'League Cup' is a phrase rarely heard in relation to Everton, though that is hardly surprising for a side turning early exits in this competition into something of an art form. Nearing on two decades without a trophy, the FA Cup remains the best bet in light of the dismal League Cup record.
Everton have only ventured beyond the fifth round once since 1989-90. The record since then shows six second-round exits, seven at this third-round stage, ten in the fourth round, and one squandered semi-final appearance.
Aside from reaching the semi-final in 2007-08, when Everton crumbled on the big stage against Chelsea, the League Cup has become a breeding ground for lower-league shocks and missed opportunities; Tuesday night was the latter.
Having started slowly (to put it kindly) at West Ham, Everton ended the match like a train and thoroughly deserved the victory. The exact opposite occurred at Craven Cottage -- the Blues bossed the first half then proceeded to leave the basics of football in the dressing room in a 2-1 loss to Fulham.
The finger of blame may fall on Roberto Martinez, who made eight changes from the weekend, but the first half vindicated those changes. The failure to progress owed more to basic errors and a lacklustre second half than team selection.
Racing out of the blocks, the much-changed team began displaying the confidence expected of a group unbeaten to this point. James McCarthy and Darron Gibson controlled the midfield, despite the puzzling use of John Heitinga as a holding midfielder, and the attacking players wreaked havoc.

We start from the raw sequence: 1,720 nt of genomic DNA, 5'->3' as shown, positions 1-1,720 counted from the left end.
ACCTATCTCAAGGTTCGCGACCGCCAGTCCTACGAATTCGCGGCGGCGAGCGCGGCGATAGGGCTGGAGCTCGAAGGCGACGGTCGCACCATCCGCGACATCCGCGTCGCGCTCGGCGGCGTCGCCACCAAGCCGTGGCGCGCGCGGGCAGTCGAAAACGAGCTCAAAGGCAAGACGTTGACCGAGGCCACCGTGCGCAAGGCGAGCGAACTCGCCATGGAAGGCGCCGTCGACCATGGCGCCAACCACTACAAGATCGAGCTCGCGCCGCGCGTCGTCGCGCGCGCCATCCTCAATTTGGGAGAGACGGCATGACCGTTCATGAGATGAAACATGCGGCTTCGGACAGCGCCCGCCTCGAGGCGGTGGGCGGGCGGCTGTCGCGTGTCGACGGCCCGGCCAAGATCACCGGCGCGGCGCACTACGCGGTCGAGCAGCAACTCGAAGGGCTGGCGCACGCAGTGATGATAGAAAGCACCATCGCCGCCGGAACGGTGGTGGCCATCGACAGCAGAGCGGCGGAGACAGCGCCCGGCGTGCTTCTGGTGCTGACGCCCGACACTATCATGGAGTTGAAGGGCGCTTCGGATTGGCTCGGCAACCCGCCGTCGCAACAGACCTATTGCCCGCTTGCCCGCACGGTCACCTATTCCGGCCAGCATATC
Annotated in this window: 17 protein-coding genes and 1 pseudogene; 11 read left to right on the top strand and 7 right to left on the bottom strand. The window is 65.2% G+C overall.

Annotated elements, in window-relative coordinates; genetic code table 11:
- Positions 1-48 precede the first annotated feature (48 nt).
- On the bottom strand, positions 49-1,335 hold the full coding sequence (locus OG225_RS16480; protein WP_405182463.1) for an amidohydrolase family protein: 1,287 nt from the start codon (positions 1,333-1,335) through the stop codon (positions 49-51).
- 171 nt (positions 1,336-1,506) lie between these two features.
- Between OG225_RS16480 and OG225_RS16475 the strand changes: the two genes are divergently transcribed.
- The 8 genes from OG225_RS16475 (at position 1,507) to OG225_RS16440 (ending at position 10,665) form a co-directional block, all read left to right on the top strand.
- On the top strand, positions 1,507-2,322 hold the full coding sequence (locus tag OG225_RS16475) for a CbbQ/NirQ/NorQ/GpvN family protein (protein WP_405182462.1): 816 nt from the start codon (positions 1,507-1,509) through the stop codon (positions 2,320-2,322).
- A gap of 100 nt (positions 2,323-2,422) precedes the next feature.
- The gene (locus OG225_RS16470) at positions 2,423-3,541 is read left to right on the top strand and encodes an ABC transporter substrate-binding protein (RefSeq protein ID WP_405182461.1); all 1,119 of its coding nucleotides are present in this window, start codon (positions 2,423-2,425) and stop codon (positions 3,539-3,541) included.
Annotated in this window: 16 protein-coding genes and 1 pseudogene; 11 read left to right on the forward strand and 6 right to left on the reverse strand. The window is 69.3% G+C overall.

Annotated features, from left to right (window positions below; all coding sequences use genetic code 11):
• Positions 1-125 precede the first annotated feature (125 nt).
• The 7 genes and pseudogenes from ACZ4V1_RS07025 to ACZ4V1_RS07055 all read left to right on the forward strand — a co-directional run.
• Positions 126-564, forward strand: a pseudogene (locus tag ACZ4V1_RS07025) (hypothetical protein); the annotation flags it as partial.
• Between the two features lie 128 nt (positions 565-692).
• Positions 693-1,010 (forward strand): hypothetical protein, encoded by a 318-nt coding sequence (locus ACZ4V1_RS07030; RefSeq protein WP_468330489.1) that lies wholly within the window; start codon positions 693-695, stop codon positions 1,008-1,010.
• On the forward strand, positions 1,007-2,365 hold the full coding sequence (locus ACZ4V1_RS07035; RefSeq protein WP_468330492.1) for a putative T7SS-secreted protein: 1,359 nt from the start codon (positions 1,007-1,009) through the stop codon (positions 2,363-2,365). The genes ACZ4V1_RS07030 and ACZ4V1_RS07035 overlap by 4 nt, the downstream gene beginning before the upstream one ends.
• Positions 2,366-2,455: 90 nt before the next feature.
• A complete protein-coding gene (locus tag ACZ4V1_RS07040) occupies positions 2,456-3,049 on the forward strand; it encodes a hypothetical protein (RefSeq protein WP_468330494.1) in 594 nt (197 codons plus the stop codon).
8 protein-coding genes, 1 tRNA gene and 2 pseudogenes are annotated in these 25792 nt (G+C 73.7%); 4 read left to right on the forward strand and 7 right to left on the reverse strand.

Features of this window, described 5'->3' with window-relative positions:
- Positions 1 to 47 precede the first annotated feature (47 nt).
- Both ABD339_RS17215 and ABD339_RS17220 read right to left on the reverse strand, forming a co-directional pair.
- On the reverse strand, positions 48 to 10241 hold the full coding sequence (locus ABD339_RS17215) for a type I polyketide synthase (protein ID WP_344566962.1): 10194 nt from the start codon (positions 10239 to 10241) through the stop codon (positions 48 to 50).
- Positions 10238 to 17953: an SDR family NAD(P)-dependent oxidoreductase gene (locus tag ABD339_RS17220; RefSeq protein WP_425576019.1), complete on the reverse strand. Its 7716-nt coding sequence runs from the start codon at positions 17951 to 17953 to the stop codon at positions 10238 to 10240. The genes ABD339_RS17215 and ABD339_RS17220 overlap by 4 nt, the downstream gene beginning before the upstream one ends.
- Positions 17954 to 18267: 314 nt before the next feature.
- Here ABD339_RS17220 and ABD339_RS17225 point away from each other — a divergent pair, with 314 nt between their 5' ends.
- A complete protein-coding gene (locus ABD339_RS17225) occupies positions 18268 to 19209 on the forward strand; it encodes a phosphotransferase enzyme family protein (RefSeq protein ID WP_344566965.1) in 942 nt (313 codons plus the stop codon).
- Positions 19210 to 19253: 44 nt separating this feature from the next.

The standout of the first half, Gerard Deulofeu impressed with his close control, quick feet and swift counter-attacking. One first-half turn, in particular, was a thing of beauty and left his red-faced opponent trailing behind him, while a delightful flicked pass created the opening goal for Steven Naismith.
Even so, the remaining rough edges may help explain his sparing use in the league to this point. For all the talent, of which there is plenty, the final ball and decision-making require fine-tuning if the youngster is to become a regular feature.
Elsewhere, Romelu Lukaku built on his weekend debut before fading late on. Boasting no discernible weakness, the 20-year old offers a constant goal threat and Everton look considerably stronger with him leading the line.
Dominant in the first half, the only criticism centred on the inability to turn the pressure into goals. Evident in the three opening draws, this is something that will need addressing as the players continue to adapt to Martinez's methods.
Once the final whistle sounded, and Everton rued another poor League Cup showing, the sense of frustration merely heightened. As mentioned earlier, though Fulham did improve in the second period, this defeat stemmed from sloppy defending and too many indifferent second-half displays.
In spite of the fortune hanging over the equaliser, as there looked to be a clear foul on Lukaku in the build-up, the visiting defence opened up with alarming ease. The desperate lunge of Seamus Coleman, who also missed a sitter at the other end, merely diverted the ball into the path of Dimitar Berbatov. Game on.
Unfortunately, the equaliser seemed well-worked compared to the match-winning goal from Darren Bent. With Everton slow to react to a free kick, Bent had the freedom of the Cottage and beat Joel Robles far too easily.
Led by McCarthy, one of the few to perform throughout, the performance picked up but to no avail. Showing signs of inexperience and a lack of leadership, this cup exit may leave Martinez with more questions than answer about his squad. For the fans, however, this was a case of more of the same in the League Cup.